There is work to be done. Dr. King’s dream lives on because there are people rolling up their sleeves each and every day, dedicating their lives to building bridges and fostering love and respect for all of mankind.
The work won’t be done until that day “when all of God’s children, black men and white men, Jews and Gentiles, Protestants and Catholics, will be able to join hands and sing in the words of the old Negro spiritual, ‘Free at last! Free at last! Thank God almighty, we are free at last!’”
Words are powerful.
Being observant, reporting suspicions can make difference for hurting children
If a child is hurting, we wouldn’t hesitate to help.
Or would we?
In a five-year span, 22,830 children were victims of some type of neglect or abuse in West Virginia. That’s an overwhelming number to think about.
Gee makes major impact and earns another term as WVU president
Let’s imagine that a graduate from West Virginia University in the early 1980s, when E. Gordon Gee was president, came back to get an extra degree now and couldn’t believe that E. Gordon Gee is “still” the president of WVU.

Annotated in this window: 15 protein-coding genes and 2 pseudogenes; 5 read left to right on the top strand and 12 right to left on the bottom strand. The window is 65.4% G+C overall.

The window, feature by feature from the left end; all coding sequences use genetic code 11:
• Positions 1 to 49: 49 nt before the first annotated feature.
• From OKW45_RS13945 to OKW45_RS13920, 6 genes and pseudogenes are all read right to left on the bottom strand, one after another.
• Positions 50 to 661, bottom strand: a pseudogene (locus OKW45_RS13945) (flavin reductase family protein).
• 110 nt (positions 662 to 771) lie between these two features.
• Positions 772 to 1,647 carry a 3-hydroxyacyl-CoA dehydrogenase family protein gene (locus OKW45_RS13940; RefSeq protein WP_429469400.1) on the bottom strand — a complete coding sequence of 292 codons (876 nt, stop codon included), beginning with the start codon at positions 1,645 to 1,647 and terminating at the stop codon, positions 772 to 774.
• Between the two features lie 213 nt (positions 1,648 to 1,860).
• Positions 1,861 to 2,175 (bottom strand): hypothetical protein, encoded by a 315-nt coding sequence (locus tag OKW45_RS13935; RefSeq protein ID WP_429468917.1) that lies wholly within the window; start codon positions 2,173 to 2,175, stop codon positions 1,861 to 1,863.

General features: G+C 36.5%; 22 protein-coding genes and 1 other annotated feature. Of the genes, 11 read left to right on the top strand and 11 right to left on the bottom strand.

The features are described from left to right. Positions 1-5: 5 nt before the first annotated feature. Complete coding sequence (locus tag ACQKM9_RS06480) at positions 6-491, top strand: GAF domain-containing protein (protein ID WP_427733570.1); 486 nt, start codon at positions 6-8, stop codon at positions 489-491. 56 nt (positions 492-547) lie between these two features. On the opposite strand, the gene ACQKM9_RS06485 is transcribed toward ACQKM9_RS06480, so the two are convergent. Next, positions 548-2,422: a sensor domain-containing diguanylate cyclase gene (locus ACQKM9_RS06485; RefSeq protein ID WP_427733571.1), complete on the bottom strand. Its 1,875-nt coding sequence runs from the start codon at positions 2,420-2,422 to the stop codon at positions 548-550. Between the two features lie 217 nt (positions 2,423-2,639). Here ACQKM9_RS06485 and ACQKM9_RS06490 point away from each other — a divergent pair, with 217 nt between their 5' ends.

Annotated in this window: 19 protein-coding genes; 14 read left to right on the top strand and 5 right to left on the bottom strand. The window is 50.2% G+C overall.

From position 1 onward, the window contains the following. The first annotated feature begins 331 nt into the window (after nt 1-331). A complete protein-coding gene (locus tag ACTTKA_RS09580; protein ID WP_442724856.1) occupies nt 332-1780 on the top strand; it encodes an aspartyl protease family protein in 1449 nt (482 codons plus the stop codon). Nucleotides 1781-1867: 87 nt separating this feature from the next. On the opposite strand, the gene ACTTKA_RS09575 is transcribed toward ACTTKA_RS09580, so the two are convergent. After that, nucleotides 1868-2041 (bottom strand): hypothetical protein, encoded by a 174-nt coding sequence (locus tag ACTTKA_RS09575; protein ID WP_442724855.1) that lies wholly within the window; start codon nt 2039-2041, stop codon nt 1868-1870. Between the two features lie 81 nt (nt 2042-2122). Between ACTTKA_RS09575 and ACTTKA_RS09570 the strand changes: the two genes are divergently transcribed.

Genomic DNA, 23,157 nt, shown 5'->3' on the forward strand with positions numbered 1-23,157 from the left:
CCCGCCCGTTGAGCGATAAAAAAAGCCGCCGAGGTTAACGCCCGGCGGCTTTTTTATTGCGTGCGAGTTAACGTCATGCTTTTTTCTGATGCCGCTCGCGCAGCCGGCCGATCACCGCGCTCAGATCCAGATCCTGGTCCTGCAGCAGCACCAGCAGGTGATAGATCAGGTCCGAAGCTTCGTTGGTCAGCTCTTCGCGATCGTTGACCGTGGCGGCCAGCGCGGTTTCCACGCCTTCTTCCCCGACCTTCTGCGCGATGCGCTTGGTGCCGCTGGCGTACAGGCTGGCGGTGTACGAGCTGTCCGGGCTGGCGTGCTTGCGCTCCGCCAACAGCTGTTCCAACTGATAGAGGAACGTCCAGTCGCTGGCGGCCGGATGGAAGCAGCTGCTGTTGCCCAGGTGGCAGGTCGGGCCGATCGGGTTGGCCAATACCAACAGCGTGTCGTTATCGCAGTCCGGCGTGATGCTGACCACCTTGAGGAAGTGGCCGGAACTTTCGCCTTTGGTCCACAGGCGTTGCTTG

Effort to encourage purchase of goods produced in U.S. deserves support
The concept of encouraging the purchase of American-made products is certainly not new.
On the federal level, the Buy American Act was passed in 1933 by Congress and signed by President Herbert Hoover. It required the United States government to prefer U.S.-made products in its purchases.
‘Stop Meth, Not Meds’ backed by readers
In West Virginia, there is something referred to as “stop-sale technology” that prevents a person from going to more than one pharmacy to purchase over-the-counter medication that contains the active ingredient pseudoephedrine, a nasal decongestant.
It’s not an issue of stuffy noses that lawmakers were worried about when they created the system.
Even small steps play part in critical mission to reduce childhood obesity
Just two years ago, more than one-third of children and adolescents were overweight or obese, meaning they had excess body weight based on their height.